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Moleskine's CEO on paper's advantages (and how to pronounce Moleskine)

Arrigo Berni with a Moleskine drawing.

In a day of big tech news, it can be difficult sometimes to pull back from the touchscreens and keypads to focus on something more tactile.

Something like paper.

Or paper notebooks. The distinctive black-bound ones made by Moleskine to be exact. You wouldn’t think they’d do well against an iPad. But you’d be wrong. The Moleskine notebook has history on its side.

“The product and the Moleskine story really go way back, toward the end of the 1800s to the beginning of the 1900s. A group of artists and literati, mostly based in Paris, started using this notebooks,” says Arrigo Berni, the company’s CEO. “But the product then disappeared toward the second half of the 1900s, around 1980.”

Moleskine notebooks, in their current iteration, are made by a company formed in the mid-'90s in Italy. The company launched their IPO earlier this year, on April 3. But unlike the Apples and the Facebooks of the world, the company chose to debut on the Italian stock market, despite the country’s troubled economy.

“As an Italian citizen, on a personal level, I am worried. As the head of a global company that kind of happens to be based in Italy, I’m taking a more global view,” he says. Italy accounts for less than 10 percent of the company’s sales.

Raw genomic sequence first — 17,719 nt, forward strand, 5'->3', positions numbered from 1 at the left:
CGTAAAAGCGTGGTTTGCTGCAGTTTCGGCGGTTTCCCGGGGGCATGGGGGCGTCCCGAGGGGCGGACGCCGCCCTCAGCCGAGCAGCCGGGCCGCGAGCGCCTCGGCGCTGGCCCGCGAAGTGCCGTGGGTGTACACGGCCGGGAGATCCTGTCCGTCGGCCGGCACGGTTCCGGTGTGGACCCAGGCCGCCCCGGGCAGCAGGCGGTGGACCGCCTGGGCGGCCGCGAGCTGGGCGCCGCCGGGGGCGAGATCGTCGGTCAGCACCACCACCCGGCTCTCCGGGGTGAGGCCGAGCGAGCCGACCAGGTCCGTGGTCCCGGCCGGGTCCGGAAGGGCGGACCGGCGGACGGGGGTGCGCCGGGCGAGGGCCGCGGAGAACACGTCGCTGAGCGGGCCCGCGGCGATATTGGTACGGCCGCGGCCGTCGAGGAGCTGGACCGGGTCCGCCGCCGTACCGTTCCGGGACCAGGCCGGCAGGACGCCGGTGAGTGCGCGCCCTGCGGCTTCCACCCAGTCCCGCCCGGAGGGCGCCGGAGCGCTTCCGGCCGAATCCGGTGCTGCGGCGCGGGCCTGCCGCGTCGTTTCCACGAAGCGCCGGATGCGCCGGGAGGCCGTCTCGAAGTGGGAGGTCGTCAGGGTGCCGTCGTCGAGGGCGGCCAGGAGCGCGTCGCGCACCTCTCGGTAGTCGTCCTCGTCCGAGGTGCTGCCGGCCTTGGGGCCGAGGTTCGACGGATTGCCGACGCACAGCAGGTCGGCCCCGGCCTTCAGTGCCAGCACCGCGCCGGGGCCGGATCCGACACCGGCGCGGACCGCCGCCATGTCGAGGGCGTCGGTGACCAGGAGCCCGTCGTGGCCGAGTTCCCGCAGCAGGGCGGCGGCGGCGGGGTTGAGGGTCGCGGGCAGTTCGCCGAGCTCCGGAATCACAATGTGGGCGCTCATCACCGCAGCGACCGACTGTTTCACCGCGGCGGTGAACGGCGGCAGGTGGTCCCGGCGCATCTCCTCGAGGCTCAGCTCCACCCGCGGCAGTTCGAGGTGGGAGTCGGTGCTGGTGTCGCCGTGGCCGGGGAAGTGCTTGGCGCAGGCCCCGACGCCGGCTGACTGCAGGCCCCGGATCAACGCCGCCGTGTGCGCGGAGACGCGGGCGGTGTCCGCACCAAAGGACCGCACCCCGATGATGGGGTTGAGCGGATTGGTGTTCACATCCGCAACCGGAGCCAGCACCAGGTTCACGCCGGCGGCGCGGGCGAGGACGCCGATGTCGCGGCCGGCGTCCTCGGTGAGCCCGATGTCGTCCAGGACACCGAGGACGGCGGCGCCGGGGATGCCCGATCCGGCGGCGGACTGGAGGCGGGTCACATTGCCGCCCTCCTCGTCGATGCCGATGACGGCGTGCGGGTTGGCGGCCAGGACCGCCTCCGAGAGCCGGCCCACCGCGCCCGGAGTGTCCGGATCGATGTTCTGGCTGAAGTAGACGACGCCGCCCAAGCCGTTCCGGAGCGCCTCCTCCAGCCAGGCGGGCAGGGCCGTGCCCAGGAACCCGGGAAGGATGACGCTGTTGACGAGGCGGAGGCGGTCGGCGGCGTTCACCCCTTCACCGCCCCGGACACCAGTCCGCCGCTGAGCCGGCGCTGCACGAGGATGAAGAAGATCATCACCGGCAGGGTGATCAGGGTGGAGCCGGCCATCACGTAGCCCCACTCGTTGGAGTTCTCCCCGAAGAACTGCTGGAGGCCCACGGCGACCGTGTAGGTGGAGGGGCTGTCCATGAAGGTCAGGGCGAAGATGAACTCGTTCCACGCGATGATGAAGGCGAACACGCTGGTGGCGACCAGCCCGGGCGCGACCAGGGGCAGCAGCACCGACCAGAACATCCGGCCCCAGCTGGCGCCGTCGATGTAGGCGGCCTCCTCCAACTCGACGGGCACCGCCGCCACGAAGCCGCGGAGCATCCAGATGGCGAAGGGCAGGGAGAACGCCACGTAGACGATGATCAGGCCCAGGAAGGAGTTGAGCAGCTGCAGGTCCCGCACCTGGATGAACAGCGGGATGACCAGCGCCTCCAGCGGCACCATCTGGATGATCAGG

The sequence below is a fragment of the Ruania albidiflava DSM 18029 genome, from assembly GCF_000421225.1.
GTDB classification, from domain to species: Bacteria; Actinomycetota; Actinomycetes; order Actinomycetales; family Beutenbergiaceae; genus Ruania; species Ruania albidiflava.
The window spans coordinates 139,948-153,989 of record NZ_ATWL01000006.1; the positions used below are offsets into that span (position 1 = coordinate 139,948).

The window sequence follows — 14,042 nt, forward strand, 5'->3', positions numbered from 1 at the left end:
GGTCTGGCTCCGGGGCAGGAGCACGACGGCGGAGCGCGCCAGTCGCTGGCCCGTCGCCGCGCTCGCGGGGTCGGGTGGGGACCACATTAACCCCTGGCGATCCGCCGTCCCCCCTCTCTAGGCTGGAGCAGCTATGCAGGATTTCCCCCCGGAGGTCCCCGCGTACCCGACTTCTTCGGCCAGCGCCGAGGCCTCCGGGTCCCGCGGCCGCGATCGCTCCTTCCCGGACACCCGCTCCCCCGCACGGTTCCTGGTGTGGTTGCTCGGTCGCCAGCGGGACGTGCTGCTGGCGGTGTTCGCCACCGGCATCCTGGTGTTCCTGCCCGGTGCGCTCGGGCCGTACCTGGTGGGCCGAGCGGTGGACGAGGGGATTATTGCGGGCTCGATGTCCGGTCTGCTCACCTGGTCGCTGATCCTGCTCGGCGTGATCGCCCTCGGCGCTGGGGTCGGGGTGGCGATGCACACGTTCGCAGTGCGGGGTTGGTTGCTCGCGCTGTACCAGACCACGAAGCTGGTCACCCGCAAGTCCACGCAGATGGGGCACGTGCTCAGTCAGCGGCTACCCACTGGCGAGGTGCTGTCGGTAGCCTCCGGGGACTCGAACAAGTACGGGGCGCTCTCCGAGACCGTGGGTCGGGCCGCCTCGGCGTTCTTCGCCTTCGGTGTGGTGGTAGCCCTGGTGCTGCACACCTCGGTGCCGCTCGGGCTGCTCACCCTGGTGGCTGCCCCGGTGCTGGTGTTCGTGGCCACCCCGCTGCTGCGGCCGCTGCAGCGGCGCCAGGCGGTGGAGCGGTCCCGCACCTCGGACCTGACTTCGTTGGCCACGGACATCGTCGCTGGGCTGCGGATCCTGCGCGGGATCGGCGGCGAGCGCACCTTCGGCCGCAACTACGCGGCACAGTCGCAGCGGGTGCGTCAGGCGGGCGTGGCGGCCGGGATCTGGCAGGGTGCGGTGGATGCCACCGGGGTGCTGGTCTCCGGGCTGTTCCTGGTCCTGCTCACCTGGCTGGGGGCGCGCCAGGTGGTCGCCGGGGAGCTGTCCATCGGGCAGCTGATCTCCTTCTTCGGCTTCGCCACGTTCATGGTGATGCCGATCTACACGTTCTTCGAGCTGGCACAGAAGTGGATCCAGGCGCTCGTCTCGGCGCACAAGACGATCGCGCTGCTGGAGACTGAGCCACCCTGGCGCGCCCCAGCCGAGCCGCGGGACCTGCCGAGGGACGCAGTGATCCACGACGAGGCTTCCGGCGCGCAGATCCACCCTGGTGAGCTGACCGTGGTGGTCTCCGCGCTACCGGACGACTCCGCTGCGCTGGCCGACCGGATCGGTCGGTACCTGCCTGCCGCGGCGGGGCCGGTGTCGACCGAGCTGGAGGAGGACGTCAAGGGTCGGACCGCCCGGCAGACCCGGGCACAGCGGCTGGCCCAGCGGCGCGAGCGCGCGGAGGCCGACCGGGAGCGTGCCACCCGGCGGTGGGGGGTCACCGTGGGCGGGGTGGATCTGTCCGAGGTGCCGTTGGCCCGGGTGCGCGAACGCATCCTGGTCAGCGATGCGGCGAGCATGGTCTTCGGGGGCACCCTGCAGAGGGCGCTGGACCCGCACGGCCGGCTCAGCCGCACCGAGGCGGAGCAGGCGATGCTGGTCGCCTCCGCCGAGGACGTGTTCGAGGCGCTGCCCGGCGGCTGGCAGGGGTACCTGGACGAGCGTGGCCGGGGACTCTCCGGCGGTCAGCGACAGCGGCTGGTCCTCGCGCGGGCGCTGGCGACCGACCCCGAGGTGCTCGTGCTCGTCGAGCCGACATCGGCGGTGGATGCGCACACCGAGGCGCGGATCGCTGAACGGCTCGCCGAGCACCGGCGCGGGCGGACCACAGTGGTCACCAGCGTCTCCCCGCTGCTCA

Berni attributes the company’s success to the very thing some could see as a disadvantage.

“There are certain dimensions of our life where digital technology is definitely providing a benefit, an advantage, to us," he says, "but there are other dimensions, maybe closer to what human beings are and the physical experience of interacting with physical products. The emotional dimension ‘where technology is at a disadvantage in fact, compared to paper.”

Arrigo Berni on how to pronounce "Moleskine"

“We want people to feel free to say the name the way they want. Having said that, “moleskin” as a word is originally an English word. So the English pronunciation is ‘Mole-skin.’ But then you know, it was moved to France and over there, an ‘e’ was added and the French pronunciation is ‘mol-ey-skine.’”

About the author

Kai Ryssdal is the host and senior editor of Marketplace, public radio’s program on business and the economy.
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